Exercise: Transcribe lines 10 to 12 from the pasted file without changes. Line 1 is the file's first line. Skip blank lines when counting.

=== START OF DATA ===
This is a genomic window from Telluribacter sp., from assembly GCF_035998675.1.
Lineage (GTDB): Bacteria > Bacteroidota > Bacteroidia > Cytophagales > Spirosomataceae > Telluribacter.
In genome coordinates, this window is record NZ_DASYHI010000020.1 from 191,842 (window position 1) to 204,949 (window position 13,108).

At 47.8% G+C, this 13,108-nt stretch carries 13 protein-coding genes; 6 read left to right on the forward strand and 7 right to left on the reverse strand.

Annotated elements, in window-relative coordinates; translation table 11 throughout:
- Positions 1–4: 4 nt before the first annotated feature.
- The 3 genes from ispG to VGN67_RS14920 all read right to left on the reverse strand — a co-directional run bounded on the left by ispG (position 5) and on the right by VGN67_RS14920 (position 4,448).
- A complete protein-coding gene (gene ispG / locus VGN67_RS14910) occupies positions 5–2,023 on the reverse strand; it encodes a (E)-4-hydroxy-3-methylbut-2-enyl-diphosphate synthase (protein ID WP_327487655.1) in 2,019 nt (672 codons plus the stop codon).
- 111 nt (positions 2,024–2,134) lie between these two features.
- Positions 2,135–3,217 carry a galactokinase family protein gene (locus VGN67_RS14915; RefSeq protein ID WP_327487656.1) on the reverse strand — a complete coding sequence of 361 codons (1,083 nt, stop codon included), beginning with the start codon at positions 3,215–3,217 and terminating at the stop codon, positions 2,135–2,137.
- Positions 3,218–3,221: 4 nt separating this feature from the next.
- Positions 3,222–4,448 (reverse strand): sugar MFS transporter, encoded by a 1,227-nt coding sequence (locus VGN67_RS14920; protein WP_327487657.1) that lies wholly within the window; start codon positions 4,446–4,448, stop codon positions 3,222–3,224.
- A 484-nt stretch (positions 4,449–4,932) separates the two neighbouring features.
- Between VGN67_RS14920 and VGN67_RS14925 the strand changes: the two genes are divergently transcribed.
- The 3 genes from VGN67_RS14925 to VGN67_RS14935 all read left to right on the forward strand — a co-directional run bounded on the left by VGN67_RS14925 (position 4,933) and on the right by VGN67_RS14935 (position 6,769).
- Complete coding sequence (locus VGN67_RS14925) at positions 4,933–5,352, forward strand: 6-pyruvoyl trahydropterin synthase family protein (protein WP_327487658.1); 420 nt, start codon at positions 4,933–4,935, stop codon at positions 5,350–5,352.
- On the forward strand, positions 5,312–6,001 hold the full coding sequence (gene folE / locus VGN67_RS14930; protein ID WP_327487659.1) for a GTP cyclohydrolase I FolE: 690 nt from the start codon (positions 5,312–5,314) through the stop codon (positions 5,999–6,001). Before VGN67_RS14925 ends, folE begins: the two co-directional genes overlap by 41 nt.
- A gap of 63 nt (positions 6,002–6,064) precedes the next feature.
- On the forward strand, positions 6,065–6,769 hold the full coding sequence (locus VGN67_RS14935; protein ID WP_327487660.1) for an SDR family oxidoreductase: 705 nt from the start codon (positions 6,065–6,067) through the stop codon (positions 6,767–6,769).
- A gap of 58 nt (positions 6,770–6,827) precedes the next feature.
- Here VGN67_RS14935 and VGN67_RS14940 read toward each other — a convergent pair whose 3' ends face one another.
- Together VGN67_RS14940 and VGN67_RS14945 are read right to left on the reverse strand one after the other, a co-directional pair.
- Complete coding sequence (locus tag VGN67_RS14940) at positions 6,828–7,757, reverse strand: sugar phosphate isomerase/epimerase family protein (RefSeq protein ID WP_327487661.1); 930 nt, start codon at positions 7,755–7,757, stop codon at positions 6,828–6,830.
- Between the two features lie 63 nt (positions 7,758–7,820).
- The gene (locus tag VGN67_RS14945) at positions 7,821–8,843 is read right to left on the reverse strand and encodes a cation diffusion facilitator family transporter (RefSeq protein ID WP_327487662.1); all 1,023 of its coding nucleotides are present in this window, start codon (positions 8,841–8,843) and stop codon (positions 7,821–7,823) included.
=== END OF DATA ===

- Positions 2,135–3,217 carry a galactokinase family protein gene (locus VGN67_RS14915; RefSeq protein ID WP_327487656.1) on the reverse strand — a complete coding sequence of 361 codons (1,083 nt, stop codon included), beginning with the start codon at positions 3,215–3,217 and terminating at the stop codon, positions 2,135–2,137.
- Positions 3,218–3,221: 4 nt separating this feature from the next.
- Positions 3,222–4,448 (reverse strand): sugar MFS transporter, encoded by a 1,227-nt coding sequence (locus VGN67_RS14920; protein WP_327487657.1) that lies wholly within the window; start codon positions 4,446–4,448, stop codon positions 3,222–3,224.